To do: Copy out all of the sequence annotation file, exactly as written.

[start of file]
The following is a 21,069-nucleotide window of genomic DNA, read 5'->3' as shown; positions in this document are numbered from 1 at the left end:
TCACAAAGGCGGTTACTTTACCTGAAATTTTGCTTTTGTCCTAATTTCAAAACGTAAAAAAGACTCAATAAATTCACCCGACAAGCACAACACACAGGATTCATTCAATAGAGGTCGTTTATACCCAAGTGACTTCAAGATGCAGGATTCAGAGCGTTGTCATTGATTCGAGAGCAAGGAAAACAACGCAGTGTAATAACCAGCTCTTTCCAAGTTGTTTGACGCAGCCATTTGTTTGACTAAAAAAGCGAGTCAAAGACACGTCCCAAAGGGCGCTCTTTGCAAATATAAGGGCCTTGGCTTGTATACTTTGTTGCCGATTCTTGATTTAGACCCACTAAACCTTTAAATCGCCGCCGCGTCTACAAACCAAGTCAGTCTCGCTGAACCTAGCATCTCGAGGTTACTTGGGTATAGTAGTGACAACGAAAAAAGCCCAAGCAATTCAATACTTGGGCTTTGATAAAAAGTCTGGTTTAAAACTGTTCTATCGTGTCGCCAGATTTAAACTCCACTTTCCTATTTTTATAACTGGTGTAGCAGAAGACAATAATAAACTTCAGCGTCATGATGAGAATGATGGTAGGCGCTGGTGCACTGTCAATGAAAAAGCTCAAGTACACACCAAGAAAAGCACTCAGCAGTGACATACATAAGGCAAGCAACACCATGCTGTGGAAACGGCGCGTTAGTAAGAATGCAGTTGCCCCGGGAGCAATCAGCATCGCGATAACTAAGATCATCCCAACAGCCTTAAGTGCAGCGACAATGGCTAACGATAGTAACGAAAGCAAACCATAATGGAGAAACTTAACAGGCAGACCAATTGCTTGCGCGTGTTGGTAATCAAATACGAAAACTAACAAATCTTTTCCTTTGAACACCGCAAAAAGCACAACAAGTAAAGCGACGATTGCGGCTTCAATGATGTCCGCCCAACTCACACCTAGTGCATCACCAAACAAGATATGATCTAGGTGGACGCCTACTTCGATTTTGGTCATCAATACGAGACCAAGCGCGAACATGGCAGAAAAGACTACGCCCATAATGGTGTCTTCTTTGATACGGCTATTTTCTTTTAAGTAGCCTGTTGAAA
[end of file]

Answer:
The following is a 21,069-nucleotide window of genomic DNA, read 5'->3' as shown; positions in this document are numbered from 1 at the left end:
TCACAAAGGCGGTTACTTTACCTGAAATTTTGCTTTTGTCCTAATTTCAAAACGTAAAAAAGACTCAATAAATTCACCCGACAAGCACAACACACAGGATTCATTCAATAGAGGTCGTTTATACCCAAGTGACTTCAAGATGCAGGATTCAGAGCGTTGTCATTGATTCGAGAGCAAGGAAAACAACGCAGTGTAATAACCAGCTCTTTCCAAGTTGTTTGACGCAGCCATTTGTTTGACTAAAAAAGCGAGTCAAAGACACGTCCCAAAGGGCGCTCTTTGCAAATATAAGGGCCTTGGCTTGTATACTTTGTTGCCGATTCTTGATTTAGACCCACTAAACCTTTAAATCGCCGCCGCGTCTACAAACCAAGTCAGTCTCGCTGAACCTAGCATCTCGAGGTTACTTGGGTATAGTAGTGACAACGAAAAAAGCCCAAGCAATTCAATACTTGGGCTTTGATAAAAAGTCTGGTTTAAAACTGTTCTATCGTGTCGCCAGATTTAAACTCCACTTTCCTATTTTTATAACTGGTGTAGCAGAAGACAATAATAAACTTCAGCGTCATGATGAGAATGATGGTAGGCGCTGGTGCACTGTCAATGAAAAAGCTCAAGTACACACCAAGAAAAGCACTCAGCAGTGACATACATAAGGCAAGCAACACCATGCTGTGGAAACGGCGCGTTAGTAAGAATGCAGTTGCCCCGGGAGCAATCAGCATCGCGATAACTAAGATCATCCCAACAGCCTTAAGTGCAGCGACAATGGCTAACGATAGTAACGAAAGCAAACCATAATGGAGAAACTTAACAGGCAGACCAATTGCTTGCGCGTGTTGGTAATCAAATACGAAAACTAACAAATCTTTTCCTTTGAACACCGCAAAAAGCACAACAAGTAAAGCGACGATTGCGGCTTCAATGATGTCCGCCCAACTCACACCTAGTGCATCACCAAACAAGATATGATCTAGGTGGACGCCTACTTCGATTTTGGTCATCAATACGAGACCAAGCGCGAACATGGCAGAAAAGACTACGCCCATAATGGTGTCTTCTTTGATACGGCTATTTTCTTTTAAGTAGCCTGTTGAAA